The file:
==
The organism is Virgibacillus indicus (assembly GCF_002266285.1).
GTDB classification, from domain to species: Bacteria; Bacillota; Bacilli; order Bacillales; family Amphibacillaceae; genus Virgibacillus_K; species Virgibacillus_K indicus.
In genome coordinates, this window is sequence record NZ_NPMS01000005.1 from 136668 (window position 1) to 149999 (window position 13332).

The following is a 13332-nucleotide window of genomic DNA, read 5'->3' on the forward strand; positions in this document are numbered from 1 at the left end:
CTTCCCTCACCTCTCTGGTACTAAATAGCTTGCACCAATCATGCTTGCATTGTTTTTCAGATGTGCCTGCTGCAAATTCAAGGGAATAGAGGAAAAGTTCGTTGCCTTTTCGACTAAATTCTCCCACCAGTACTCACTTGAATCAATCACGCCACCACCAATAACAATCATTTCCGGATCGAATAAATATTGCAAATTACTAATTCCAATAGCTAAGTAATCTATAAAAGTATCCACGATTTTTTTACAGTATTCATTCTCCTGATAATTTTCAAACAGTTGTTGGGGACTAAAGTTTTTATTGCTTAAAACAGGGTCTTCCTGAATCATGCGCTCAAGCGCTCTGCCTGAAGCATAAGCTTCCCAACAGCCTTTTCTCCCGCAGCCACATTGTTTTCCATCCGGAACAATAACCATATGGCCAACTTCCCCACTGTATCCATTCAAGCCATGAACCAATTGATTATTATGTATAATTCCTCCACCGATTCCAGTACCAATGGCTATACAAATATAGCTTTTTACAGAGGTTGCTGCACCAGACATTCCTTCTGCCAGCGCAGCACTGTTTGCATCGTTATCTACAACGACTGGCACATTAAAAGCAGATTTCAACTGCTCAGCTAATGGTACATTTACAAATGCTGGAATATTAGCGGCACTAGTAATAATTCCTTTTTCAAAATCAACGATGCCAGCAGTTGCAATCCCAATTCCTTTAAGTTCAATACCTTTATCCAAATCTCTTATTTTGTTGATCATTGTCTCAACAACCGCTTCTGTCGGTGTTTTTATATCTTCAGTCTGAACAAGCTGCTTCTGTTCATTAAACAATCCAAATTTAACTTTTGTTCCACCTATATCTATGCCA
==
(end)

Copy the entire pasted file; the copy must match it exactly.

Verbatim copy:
The organism is Virgibacillus indicus (assembly GCF_002266285.1).
GTDB classification, from domain to species: Bacteria; Bacillota; Bacilli; order Bacillales; family Amphibacillaceae; genus Virgibacillus_K; species Virgibacillus_K indicus.
In genome coordinates, this window is sequence record NZ_NPMS01000005.1 from 136668 (window position 1) to 149999 (window position 13332).

The following is a 13332-nucleotide window of genomic DNA, read 5'->3' on the forward strand; positions in this document are numbered from 1 at the left end:
CTTCCCTCACCTCTCTGGTACTAAATAGCTTGCACCAATCATGCTTGCATTGTTTTTCAGATGTGCCTGCTGCAAATTCAAGGGAATAGAGGAAAAGTTCGTTGCCTTTTCGACTAAATTCTCCCACCAGTACTCACTTGAATCAATCACGCCACCACCAATAACAATCATTTCCGGATCGAATAAATATTGCAAATTACTAATTCCAATAGCTAAGTAATCTATAAAAGTATCCACGATTTTTTTACAGTATTCATTCTCCTGATAATTTTCAAACAGTTGTTGGGGACTAAAGTTTTTATTGCTTAAAACAGGGTCTTCCTGAATCATGCGCTCAAGCGCTCTGCCTGAAGCATAAGCTTCCCAACAGCCTTTTCTCCCGCAGCCACATTGTTTTCCATCCGGAACAATAACCATATGGCCAACTTCCCCACTGTATCCATTCAAGCCATGAACCAATTGATTATTATGTATAATTCCTCCACCGATTCCAGTACCAATGGCTATACAAATATAGCTTTTTACAGAGGTTGCTGCACCAGACATTCCTTCTGCCAGCGCAGCACTGTTTGCATCGTTATCTACAACGACTGGCACATTAAAAGCAGATTTCAACTGCTCAGCTAATGGTACATTTACAAATGCTGGAATATTAGCGGCACTAGTAATAATTCCTTTTTCAAAATCAACGATGCCAGCAGTTGCAATCCCAATTCCTTTAAGTTCAATACCTTTATCCAAATCTCTTATTTTGTTGATCATTGTCTCAACAACCGCTTCTGTCGGTGTTTTTATATCTTCAGTCTGAACAAGCTGCTTCTGTTCATTAAACAATCCAAATTTAACTTTTGTTCCACCTATATCTATGCCA